Waste not classified as ordnance or explosive contaminated, such as sanitary waste, was burned in the open burn area, located near the western end of Site 1. The ash from the open burning activities was landfilled, together with building material and other nonflammable debris, in the open burn area landfill along the bank of the North Branch Potomac River.
In August 1981, reports of deteriorated drums releasing their contents to the surrounding ground surface resulted in a cleanup effort in which the spilled material from the drums was removed from the ground surface and contained in new drums. The drums were then disposed in accordance with regulations.
OU3 is comprised of the groundwater, surface water and sediments in Site 1. OU4 is comprised of the contaminated soils atSite 1. A ROD was completed in May 1997 addressing OU3.
Site 10 is approximately 4 acres in size and is situated in the south central portion of Plant 1. The land use across the river from Site 10 is primarily agricultural. Building 157 at ABL was constructed in the late 1950s initially as a chamber preparation building. Operations in the building included degreasing with trichloroethene (TCE). TCE use, storage, and recovery was discontinued in Building 157 by the early 1960s. It is assumed that the TCE from this building was the source of the contamination detected in the groundwater at Site 10. An interim remedial action was presented in a June 1998 ROD.
Not one of the alternatives can be implemented at this time at Site 10. Because of the uncertainty in the effectiveness of natural attenuation at Site 10 and because the full extent of alluvial and bedrock contamination at Site 10 has not been defined, not one of the alternatives would be effective as a final remedial action for Site 10 groundwater at this time.
As an interim action, a modification of Alternative 9 - Focused Groundwater Extraction and Discharge to Site 1 Treatment Plant, is the selected interim remedial alternative. This selected alternative is anticipated to be protection of human health and the environment (groundwater). The selected interim remedial action will greatly reduce the migration of the entire plume and with institutional controls in-place, will be protective of human health.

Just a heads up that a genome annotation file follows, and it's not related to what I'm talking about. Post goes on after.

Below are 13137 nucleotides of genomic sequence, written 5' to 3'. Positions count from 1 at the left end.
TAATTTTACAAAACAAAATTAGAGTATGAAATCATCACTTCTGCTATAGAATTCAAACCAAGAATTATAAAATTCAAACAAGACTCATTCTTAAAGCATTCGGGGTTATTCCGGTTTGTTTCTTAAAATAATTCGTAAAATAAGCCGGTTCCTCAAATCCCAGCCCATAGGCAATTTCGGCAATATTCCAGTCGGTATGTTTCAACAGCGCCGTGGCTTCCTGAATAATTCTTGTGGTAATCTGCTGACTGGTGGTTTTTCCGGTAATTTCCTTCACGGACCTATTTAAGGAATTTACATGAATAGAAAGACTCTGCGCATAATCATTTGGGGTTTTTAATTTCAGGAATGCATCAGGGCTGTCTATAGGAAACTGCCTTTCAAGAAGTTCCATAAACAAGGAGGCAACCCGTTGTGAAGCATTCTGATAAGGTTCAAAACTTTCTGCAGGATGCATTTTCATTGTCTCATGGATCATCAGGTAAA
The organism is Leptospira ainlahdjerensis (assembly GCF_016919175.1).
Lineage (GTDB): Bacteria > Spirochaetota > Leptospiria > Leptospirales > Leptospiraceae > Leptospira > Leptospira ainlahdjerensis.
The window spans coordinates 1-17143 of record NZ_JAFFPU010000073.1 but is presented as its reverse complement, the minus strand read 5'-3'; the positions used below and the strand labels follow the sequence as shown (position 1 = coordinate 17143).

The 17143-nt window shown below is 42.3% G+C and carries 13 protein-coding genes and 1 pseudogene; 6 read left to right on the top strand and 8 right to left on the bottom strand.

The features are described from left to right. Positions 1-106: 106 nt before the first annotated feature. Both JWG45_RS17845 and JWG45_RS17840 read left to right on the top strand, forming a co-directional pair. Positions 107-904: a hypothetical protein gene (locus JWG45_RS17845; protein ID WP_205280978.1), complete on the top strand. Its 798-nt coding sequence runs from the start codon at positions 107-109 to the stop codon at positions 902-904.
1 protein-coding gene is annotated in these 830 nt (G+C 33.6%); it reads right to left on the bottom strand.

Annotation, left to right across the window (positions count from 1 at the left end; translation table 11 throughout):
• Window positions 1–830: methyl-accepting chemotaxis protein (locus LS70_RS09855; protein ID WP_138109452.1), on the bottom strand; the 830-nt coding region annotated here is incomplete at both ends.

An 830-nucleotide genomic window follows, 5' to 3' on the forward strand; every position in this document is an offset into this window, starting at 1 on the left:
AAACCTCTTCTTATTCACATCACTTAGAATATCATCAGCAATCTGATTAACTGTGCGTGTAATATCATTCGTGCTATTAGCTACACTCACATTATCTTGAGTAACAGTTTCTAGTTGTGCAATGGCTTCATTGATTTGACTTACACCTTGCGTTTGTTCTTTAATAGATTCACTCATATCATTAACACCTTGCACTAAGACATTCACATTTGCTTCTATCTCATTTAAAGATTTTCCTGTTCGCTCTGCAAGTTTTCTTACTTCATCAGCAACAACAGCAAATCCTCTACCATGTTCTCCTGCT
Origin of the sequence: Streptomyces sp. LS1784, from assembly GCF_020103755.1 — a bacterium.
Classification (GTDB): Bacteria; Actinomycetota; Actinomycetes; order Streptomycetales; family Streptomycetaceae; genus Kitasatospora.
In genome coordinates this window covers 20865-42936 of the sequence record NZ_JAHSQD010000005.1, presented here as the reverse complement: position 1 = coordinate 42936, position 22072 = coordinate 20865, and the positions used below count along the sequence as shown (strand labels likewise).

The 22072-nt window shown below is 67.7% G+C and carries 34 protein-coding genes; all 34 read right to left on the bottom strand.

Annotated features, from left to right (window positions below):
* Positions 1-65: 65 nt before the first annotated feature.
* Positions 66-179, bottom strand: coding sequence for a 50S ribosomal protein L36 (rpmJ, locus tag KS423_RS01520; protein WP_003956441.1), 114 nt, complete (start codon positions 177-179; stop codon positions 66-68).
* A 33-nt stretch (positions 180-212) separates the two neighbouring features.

The major components of the selected remedy are:
- Institutional controls, including land use restrictions imposed through appropriate administrative mechanisms to prevent groundwater use.
- Groundwater pumping from a minimum of three extraction wells to capture the hot spot of the volatile organic compound (VOC) contaminant plume. The remainder of the VOC plume will be investigated to better define the extent of contamination and to determine if the groundwater may be remediated through natural attenuation.
- Installation of a pipeline to transport groundwater from Site 10 to the Site 1 Treatment Plant.
- Discharge to the North Branch Potomac River.
- Groundwater monitoring on a timely basis, quarterly to semi-annually, will evaluate groundwater quality, contaminant migration, and degradation for inclusion in the five-year site reviews.
This selected interim action will be consistent with and a major component of any final remedial action selected at a later time for Site 10 groundwater.
The selected interim action alternative addresses contaminated groundwater at Site 10, but does not address contamination associated with surface and subsurface soil overlaying the groundwater aquifers. A separate Focused Feasibility Study (FFS) will be prepared which addresses soil contamination.